tions have some weight)rogues are more enraged on the second, than on the first day of their arrest. Do you take snuff ?

I am not in the habit of taking it, but I cannot refuse your kindness. As to your observations, they are not those of the wise man I took you to be. If this morning I no longer wear the appearance of a basalisk, may not the change be a proof of folly, of facility in deluding myself with, and in dreaming of, a speedy liberation ?

I might doubt it, sir, if you were in prison for any other reason; but for these State affairs, at this time of day, it is not possible to suppose that they will finish so easily, and you are not such a fool as to imagine it-excuse me -another pinch.

But, how comes it that you preserve so gay a countenance, living perpe. tually among disgraced beings ?

You will set it down to the score of indifference for the afflictions of others, and, to tell the truth, I know not exactly the reason myself; but this I can assure you, that the sight of weeping makes me uncomfortable, and then I pretend to be gay, in order that the poor prisoners may smile also.

A thought occurs to me, my good fellow, that never occurred to me before, that a gaoler may be made of excellent stuff.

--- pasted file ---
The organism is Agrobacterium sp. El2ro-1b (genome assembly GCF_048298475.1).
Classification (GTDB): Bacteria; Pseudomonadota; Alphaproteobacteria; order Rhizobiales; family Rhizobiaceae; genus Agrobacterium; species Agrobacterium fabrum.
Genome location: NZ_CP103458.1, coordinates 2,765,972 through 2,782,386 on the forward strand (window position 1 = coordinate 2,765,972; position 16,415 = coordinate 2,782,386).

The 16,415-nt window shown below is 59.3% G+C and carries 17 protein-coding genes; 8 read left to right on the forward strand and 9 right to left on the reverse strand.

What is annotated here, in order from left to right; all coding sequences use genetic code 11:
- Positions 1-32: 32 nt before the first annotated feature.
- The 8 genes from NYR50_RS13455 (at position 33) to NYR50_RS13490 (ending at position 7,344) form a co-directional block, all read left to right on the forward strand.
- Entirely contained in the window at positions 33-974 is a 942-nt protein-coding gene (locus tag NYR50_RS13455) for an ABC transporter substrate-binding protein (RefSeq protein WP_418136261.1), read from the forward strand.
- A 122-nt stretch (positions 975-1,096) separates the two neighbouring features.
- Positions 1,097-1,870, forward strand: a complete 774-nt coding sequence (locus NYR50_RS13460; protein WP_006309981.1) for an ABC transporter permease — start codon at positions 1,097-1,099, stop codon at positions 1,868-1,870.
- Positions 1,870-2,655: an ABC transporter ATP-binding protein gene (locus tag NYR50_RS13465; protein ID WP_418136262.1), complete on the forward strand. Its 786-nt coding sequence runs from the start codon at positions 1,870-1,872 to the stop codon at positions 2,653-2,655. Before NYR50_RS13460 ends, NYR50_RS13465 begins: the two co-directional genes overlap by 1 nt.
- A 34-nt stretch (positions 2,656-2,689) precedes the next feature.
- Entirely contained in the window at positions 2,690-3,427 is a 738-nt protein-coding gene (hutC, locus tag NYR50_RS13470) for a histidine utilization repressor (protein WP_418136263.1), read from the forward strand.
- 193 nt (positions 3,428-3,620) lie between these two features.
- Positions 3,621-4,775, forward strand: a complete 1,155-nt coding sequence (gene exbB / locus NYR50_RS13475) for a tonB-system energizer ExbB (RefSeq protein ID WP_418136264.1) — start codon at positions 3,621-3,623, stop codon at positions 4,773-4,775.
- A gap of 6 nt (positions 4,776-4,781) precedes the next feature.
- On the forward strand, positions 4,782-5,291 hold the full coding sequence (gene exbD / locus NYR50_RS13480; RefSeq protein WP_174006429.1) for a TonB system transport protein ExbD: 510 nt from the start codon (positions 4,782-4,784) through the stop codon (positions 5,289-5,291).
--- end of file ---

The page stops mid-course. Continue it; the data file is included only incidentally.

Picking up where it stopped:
The calling is nothing, sir. On the other side of the court, there is another court, and other cells, all for women. They are I can't express it-loose women. And yet, sir, there are some of them angels, as far as the heart is concerned, and if you were a turnkey

I? (And I burst out laughing.)

Tirola was disconcerted at my laughter, and paused. Perhaps he meant to say, if I had been a turnkey, it would be difficult for me not to feel an affection for some of these disgraced beirgs. He asked me what I should like for refreshment. He went out, and in a few minutes after he brought me coffee.

I looked steadily in his face, with a malicious smile, which meant to say, would you take a note from me to a companion in misfortune, my friend Piero Maroncelli ?_While he replied with another smile, which said, No, sir ; and if you try any of my fellows, and he should say yes, take care he does not betray you.

During these first days of his confinement, the perusal of his Bible and his Dante served to dissipate the sickness of solitude. Instead of brooding over his misfortunes, he sought to discipline his mind into habits of cheerfulness and resignation, by enumerating perpetually the favours of Providence with which he had been particularly distinguished, and contemplating the bright side of his destiny. The gentleness and tenderness of his disposition was not long in finding opportunities for its development, and that in a way as novel and extraordinary as it was interesting and picturesque. Among the children of paupers detained in the prison, was a deaf and dumb boy, about seven years of age, between whom and Pellico there was formed a strong mutual attachment. Day after day the boy came and placed himself opposite his window, and they conversed together by looks and gestures :